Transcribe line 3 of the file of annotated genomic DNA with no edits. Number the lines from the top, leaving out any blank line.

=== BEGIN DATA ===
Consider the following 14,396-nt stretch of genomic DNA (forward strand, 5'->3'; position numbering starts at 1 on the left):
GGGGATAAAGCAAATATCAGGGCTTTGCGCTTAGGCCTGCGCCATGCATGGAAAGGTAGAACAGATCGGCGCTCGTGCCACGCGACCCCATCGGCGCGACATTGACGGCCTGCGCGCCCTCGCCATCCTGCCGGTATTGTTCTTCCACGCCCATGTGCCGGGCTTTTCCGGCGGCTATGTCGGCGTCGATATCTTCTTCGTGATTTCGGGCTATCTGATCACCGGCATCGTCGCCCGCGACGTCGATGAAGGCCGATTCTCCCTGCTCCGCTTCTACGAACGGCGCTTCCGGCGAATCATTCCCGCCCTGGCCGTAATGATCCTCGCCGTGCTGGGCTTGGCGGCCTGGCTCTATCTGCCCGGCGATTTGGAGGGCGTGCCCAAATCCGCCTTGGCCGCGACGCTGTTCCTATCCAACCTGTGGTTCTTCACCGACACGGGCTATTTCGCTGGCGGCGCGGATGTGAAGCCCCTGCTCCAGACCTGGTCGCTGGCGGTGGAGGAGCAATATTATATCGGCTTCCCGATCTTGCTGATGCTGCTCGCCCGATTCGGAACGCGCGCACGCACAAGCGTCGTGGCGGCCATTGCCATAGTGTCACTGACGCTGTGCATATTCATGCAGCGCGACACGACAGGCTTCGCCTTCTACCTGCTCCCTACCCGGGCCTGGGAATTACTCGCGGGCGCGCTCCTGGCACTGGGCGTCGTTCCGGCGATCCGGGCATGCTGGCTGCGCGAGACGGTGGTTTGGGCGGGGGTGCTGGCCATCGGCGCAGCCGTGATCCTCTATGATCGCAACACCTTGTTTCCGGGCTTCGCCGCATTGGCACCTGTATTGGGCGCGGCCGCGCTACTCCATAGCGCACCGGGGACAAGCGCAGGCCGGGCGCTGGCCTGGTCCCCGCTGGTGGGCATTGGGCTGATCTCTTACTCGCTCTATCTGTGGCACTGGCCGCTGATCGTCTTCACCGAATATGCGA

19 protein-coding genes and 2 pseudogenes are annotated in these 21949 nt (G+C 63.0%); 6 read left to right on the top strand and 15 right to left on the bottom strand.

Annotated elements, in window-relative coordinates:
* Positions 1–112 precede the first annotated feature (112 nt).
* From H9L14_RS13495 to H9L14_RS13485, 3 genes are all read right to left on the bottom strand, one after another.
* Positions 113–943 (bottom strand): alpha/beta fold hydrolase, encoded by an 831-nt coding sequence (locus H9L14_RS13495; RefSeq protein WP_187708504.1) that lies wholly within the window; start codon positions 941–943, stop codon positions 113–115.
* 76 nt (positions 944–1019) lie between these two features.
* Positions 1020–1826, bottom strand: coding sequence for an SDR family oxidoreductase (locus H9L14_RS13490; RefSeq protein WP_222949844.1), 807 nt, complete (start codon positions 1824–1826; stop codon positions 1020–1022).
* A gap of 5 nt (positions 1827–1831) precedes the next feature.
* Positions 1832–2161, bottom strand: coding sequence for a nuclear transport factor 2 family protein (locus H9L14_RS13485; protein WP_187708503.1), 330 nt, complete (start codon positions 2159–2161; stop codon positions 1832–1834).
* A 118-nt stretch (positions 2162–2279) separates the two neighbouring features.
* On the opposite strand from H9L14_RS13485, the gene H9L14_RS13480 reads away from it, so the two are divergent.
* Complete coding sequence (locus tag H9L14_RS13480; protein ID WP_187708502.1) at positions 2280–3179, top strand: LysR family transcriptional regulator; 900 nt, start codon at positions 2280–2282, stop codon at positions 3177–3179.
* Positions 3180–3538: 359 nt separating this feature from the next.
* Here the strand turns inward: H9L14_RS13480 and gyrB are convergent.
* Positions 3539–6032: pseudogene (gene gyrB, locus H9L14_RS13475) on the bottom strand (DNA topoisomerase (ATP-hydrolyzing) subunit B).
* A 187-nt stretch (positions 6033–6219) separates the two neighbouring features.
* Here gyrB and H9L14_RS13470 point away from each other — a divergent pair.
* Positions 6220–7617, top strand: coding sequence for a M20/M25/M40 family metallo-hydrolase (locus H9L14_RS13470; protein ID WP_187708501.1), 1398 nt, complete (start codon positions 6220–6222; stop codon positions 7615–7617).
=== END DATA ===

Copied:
19 protein-coding genes and 2 pseudogenes are annotated in these 21949 nt (G+C 63.0%); 6 read left to right on the top strand and 15 right to left on the bottom strand.